Here is a short, simple and hopefully informative look into what, why and how Diwali is celebrated by most South Asians in the Lower Mainland area.
Diwali, also known as the Festival of Lights, usually falls in either October or November as its date is based on the Hindu lunar calendar.
This year, Diwali was celebrated on the Nov. 13th of the Roman calendar. Diwali is celebrated by Hindus, Sikhs, Jains and Buddhists and is an important celebration as it celebrates victory of good over evil and light over darkness.
Diyas are lit to ward off evil and to usher in goodness with light. Followers of each religion go to their respective place of worship to pray and light the diyas on this holy night.
What are diyas? Diyas are small shallow receptacles made of clay that hold purified butter, which in turn fuels the cotton wick within.
Lit diyas are laid in a row around the perimeter of one's home as well as in front of the altar, if one has an altar at home.
There are many different legends as to how and why a particular area in India celebrates Diwali.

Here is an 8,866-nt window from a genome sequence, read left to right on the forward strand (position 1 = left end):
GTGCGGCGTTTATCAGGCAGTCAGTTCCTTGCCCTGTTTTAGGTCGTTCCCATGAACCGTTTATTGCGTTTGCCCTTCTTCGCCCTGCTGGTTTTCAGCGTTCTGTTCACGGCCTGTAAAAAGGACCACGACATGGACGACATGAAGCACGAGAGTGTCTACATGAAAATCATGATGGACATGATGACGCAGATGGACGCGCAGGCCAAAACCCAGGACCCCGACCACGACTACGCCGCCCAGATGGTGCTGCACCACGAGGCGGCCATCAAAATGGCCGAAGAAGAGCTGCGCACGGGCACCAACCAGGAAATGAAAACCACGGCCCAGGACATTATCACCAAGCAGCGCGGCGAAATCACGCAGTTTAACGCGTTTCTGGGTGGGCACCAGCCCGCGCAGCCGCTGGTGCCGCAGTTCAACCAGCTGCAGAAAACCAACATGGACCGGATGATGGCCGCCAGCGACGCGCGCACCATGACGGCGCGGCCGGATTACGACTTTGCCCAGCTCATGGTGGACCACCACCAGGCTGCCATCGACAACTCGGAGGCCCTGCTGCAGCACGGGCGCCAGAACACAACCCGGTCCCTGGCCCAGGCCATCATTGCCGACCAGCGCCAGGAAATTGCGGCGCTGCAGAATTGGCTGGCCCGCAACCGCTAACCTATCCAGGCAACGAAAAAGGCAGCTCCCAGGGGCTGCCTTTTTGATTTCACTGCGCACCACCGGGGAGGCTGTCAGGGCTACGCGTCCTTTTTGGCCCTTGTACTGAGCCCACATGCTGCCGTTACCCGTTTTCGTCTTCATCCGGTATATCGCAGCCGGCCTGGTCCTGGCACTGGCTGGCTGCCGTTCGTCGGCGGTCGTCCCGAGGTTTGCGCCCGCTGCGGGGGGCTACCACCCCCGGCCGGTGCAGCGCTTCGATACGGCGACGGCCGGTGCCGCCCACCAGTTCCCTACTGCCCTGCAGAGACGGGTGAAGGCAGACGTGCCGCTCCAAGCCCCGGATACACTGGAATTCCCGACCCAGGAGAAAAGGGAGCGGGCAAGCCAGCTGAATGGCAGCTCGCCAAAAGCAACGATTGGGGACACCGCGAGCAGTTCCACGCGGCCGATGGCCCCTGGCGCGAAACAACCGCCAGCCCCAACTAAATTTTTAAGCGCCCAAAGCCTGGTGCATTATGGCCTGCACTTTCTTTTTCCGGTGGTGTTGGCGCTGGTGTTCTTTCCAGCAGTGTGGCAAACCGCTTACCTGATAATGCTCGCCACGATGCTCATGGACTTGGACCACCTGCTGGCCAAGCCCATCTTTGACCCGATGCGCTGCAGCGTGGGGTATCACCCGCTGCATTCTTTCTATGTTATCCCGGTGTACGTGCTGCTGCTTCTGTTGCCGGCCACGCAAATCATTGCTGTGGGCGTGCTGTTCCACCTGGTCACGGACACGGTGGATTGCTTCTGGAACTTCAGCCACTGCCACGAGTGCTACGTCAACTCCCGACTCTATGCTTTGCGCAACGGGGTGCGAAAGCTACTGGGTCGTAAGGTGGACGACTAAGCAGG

The following is a brief version of a very long story of how and why northern Hindus celebrate Diwali. In north India, Hindus follow the legend of Lord Rama and his wife Sita's return home after 14 years in exile and also of Lord Rama's epic battle with the demon King Rawan, whom he kills.
The people of Ayodha, home of Lord Rama, were so excited to hear that their beloved future king was coming home that they lit the way for him and his wife Sita with diyas.
In Hindu custom it is common to leave a few lights on in the home all night to ward off evil and to welcome the Goddess Lakshmi, goddess of wealth, to come bless the home.
Sikhs celebrate Diwali because their sixth guru, Guru Har Govind, was released from captivity. He had been prisoned by a Mogul emperor.
After his release, Guru Har Govind went straight to the foremost Sikh holy temple, Harmandir Sahib, also known as the Golden Temple, in Amritsar to pray.
Followers lit diyas to celebrate their guru's homecoming. Other than lighting the diyas, Diwali celebrators take this opportunity to dress up, exchange gifts with family and friends, indulge in yummy goodies and basically have a grand time, similar to celebrating Christmas.
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